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Bangkok is the capital of Thailand, as well as its largest city. This international and metropolitan city has a little bit of everything to offer its millions of citizens, expats, and tourists alike.
Fun fact: Bangkok holds the Guinness Book of World Records record for the longest name. Its full name, loosely translated from Thai is Krung Thep Mahanakhon Amon Rattanakosin Mahinthara Ayuthaya Mahadilok Phop Noppharat Ratchathani Burirom Udomratchaniwet Mahasathan Amon Piman Awatan Sathit Sakkathattiya Witsanukam Prasit. The name “Bangkok” is mostly used for Foreigners, or “farang”.
The name “Bangkok” comes from Bang Makok. “Bang” means “town” or “village” and “Makok” means olive. Another derivation of Bangkok comes from “Bang Koh” which means “surrounded by rivers and canals” which is an accurate description of Bangkok.
Currency: Thai Baht
Bangkok is one of the most accessible cities in Southeast Asia. There are two airports in Bangkok, Suvarnabhumi (BKK) and Don Mueang (DMK). BKK is for long haul international flights and DMK is for smaller, regional and international flights. Most of the low cost carriers such as AirAsia and TigerAir fly out of DMK.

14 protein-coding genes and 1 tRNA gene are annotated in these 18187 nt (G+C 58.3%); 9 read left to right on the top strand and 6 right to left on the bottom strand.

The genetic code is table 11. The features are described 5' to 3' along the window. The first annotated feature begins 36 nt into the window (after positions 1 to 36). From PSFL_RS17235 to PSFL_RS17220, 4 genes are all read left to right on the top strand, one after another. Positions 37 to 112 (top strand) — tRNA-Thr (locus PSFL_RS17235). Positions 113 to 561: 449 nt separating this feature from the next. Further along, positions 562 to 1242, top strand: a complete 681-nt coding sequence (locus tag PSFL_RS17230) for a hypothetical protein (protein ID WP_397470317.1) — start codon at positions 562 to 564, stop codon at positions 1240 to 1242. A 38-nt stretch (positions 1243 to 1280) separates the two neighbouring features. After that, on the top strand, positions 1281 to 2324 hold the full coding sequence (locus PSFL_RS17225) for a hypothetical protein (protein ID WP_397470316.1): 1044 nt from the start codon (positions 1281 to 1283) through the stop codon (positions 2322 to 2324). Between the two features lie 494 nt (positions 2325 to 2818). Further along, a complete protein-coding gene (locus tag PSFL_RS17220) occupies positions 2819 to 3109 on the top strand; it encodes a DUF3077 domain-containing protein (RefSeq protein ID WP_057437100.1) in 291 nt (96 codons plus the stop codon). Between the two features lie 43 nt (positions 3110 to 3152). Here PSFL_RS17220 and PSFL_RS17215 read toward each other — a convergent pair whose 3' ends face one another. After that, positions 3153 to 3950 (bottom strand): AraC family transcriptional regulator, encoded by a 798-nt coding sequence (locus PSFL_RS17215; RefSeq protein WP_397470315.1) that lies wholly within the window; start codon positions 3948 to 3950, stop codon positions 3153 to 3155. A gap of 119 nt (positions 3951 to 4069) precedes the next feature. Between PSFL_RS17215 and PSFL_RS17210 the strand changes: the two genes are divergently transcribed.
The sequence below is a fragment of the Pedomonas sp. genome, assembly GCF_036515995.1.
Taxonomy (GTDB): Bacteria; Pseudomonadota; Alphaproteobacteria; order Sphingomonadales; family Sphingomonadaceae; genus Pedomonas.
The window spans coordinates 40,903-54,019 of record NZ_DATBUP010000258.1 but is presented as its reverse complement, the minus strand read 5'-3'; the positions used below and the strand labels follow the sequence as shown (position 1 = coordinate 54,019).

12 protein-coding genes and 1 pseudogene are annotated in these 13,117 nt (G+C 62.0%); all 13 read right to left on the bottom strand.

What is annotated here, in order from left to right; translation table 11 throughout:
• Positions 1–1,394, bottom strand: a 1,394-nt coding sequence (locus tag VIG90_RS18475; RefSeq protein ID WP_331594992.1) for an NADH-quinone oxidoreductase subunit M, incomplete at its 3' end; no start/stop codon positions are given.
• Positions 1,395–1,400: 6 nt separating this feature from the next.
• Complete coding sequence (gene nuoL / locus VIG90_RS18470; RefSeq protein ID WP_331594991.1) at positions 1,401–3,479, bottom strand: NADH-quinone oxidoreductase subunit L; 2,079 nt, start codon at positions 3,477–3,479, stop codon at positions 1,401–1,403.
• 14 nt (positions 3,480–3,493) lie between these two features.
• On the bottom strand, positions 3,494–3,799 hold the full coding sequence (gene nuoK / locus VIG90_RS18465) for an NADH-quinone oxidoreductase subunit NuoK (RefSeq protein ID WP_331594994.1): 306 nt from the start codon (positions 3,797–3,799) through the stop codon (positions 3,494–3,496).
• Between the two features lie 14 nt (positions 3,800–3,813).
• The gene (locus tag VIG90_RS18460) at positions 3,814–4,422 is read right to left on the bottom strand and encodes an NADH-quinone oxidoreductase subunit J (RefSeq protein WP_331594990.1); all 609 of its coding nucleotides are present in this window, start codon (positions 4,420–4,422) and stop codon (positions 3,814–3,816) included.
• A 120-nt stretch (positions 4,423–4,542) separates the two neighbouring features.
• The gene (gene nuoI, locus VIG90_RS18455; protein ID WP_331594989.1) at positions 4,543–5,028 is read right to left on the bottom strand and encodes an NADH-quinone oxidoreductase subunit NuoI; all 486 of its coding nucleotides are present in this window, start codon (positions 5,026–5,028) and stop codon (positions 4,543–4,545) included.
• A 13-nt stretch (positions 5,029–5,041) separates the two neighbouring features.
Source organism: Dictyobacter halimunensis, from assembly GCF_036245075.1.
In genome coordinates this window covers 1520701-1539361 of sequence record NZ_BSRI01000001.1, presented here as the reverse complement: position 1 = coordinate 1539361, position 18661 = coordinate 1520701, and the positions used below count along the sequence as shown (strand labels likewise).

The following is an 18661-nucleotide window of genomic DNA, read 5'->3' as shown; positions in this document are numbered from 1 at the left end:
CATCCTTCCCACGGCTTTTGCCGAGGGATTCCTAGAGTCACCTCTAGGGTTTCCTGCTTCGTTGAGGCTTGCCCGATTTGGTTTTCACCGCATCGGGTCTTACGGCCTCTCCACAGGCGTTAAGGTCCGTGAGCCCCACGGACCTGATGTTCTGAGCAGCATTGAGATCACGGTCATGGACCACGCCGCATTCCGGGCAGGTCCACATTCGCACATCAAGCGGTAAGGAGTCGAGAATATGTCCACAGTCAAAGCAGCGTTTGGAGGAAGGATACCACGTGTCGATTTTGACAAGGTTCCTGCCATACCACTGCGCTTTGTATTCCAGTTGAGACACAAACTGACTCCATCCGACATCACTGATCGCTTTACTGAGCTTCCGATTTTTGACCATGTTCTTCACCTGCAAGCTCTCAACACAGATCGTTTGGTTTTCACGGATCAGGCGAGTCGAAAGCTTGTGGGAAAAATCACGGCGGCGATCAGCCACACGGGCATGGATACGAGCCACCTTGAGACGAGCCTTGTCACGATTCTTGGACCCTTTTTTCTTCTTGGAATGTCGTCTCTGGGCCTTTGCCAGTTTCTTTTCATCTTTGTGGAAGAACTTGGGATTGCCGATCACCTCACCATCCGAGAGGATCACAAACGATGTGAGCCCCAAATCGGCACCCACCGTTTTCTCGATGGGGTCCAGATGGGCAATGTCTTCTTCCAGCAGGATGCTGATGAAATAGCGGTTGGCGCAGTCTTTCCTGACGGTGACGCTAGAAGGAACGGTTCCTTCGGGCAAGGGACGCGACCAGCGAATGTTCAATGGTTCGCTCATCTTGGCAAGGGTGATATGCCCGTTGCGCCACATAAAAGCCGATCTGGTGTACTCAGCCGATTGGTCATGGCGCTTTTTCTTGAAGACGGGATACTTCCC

Accessible straight from BKK is the Airport Rail Link. It connects to Phaya Thai BTS station on the Sukhumvit Line. Travel time takes about 40 minutes to the BTS Station. Once you arrive at Phaya Thai BTS, it’s easy to get a taxi to your final destination. This is a good choice if you’re arriving on between 7 to 10 AM or 4 to 7 PM on weekdays, or anytime on a Friday afternoon.
Meanwhile, there is a specific taxi stand at BKK with a surcharge fee as an airport fee. You’ll be asked to provide your destination location to the agent prior to getting into the taxi. Taxis only access THB cash, so be prepared.
From DMK, there’s a public bus that takes you from DMK to Mo Chit BTS. Fare is 30 baht, follow the signs for the bus from the airport. Depending on traffic, the trip should take between 30 to 45 minutes. You don’t need to buy a ticket beforehand, someone will come and collect the fare from you once the bus gets going.
Bangkok can be daunting to get around, especially during peak hours. However, there are various transportation available. You can take the BTS and MRT. These are ideal for peak hour travel, as well as traveling far distances to avoid traffic. However, the skytrain and underground train do not share a payment system, so factor this into your travel time.
You can also take motorbikes - it can be a bit scary at first, but just remember to hold on (either to the driver or to the back of the bike) and you’ll be fine. Ideal only for short rides, as there is a danger element. However, motorbike travel is a staple of Thailand and often the most efficient way to get around if you’re in a hurry.
Taxis are a great way to get around in Bangkok if it’s not during traffic time. However, it might take time as not all taxis will use a meter and will negotiate the fare.